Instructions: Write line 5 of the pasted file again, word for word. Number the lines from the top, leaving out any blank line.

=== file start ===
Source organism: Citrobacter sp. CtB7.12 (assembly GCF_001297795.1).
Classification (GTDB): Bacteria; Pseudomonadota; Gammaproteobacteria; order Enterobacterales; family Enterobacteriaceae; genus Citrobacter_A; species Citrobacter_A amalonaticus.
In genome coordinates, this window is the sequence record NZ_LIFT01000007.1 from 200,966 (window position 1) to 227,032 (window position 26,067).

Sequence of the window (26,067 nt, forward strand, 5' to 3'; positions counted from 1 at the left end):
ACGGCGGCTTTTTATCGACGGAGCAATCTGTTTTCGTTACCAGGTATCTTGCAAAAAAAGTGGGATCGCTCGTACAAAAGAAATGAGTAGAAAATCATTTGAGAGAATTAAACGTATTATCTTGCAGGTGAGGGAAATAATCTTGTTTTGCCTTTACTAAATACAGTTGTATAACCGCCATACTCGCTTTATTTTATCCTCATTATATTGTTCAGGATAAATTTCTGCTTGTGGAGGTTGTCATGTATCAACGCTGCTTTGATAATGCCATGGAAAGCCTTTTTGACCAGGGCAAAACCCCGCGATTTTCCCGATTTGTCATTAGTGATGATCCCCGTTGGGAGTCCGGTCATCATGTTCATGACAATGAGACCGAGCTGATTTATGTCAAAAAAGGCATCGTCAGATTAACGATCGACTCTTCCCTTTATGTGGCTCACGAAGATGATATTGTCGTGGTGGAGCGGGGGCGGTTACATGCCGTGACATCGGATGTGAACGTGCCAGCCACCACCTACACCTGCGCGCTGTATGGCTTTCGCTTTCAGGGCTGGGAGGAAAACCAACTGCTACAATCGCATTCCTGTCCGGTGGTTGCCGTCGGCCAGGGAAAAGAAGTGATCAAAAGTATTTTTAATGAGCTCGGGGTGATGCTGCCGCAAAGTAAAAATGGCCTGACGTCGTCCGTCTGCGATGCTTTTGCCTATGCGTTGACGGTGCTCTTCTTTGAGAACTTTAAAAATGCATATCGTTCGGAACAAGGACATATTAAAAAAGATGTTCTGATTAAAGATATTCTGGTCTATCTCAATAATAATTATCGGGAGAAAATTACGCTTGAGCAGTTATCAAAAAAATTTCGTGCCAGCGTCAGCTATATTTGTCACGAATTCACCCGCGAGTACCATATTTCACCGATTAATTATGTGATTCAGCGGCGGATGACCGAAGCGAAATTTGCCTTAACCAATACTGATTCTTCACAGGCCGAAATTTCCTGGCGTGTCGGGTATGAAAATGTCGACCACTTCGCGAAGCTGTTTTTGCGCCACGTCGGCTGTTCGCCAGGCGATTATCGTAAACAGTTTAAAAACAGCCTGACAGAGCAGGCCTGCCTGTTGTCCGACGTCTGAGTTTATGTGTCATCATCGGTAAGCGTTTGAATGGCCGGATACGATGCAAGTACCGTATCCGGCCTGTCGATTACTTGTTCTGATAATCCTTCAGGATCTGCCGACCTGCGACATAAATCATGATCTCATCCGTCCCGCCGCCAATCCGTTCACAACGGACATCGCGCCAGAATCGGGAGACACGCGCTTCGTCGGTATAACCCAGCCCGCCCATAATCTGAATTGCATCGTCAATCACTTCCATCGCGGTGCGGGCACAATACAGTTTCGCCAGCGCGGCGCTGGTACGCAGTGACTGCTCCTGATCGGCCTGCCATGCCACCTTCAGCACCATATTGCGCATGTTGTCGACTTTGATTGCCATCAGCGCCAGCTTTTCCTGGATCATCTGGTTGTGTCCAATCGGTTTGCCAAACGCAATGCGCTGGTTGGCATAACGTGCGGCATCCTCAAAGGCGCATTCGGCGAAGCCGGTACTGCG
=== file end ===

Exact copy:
ACGGCGGCTTTTTATCGACGGAGCAATCTGTTTTCGTTACCAGGTATCTTGCAAAAAAAGTGGGATCGCTCGTACAAAAGAAATGAGTAGAAAATCATTTGAGAGAATTAAACGTATTATCTTGCAGGTGAGGGAAATAATCTTGTTTTGCCTTTACTAAATACAGTTGTATAACCGCCATACTCGCTTTATTTTATCCTCATTATATTGTTCAGGATAAATTTCTGCTTGTGGAGGTTGTCATGTATCAACGCTGCTTTGATAATGCCATGGAAAGCCTTTTTGACCAGGGCAAAACCCCGCGATTTTCCCGATTTGTCATTAGTGATGATCCCCGTTGGGAGTCCGGTCATCATGTTCATGACAATGAGACCGAGCTGATTTATGTCAAAAAAGGCATCGTCAGATTAACGATCGACTCTTCCCTTTATGTGGCTCACGAAGATGATATTGTCGTGGTGGAGCGGGGGCGGTTACATGCCGTGACATCGGATGTGAACGTGCCAGCCACCACCTACACCTGCGCGCTGTATGGCTTTCGCTTTCAGGGCTGGGAGGAAAACCAACTGCTACAATCGCATTCCTGTCCGGTGGTTGCCGTCGGCCAGGGAAAAGAAGTGATCAAAAGTATTTTTAATGAGCTCGGGGTGATGCTGCCGCAAAGTAAAAATGGCCTGACGTCGTCCGTCTGCGATGCTTTTGCCTATGCGTTGACGGTGCTCTTCTTTGAGAACTTTAAAAATGCATATCGTTCGGAACAAGGACATATTAAAAAAGATGTTCTGATTAAAGATATTCTGGTCTATCTCAATAATAATTATCGGGAGAAAATTACGCTTGAGCAGTTATCAAAAAAATTTCGTGCCAGCGTCAGCTATATTTGTCACGAATTCACCCGCGAGTACCATATTTCACCGATTAATTATGTGATTCAGCGGCGGATGACCGAAGCGAAATTTGCCTTAACCAATACTGATTCTTCACAGGCCGAAATTTCCTGGCGTGTCGGGTATGAAAATGTCGACCACTTCGCGAAGCTGTTTTTGCGCCACGTCGGCTGTTCGCCAGGCGATTATCGTAAACAGTTTAAAAACAGCCTGACAGAGCAGGCCTGCCTGTTGTCCGACGTCTGAGTTTATGTGTCATCATCGGTAAGCGTTTGAATGGCCGGATACGATGCAAGTACCGTATCCGGCCTGTCGATTACTTGTTCTGATAATCCTTCAGGATCTGCCGACCTGCGACATAAATCATGATCTCATCCGTCCCGCCGCCAATCCGTTCACAACGGACATCGCGCCAGAATCGGGAGACACGCGCTTCGTCGGTATAACCCAGCCCGCCCATAATCTGAATTGCATCGTCAATCACTTCCATCGCGGTGCGGGCACAATACAGTTTCGCCAGCGCGGCGCTGGTACGCAGTGACTGCTCCTGATCGGCCTGCCATGCCACCTTCAGCACCATATTGCGCATGTTGTCGACTTTGATTGCCATCAGCGCCAGCTTTTCCTGGATCATCTGGTTGTGTCCAATCGGTTTGCCAAACGCAATGCGCTGGTTGGCATAACGTGCGGCATCCTCAAAGGCGCATTCGGCGAAGCCGGTACTGCG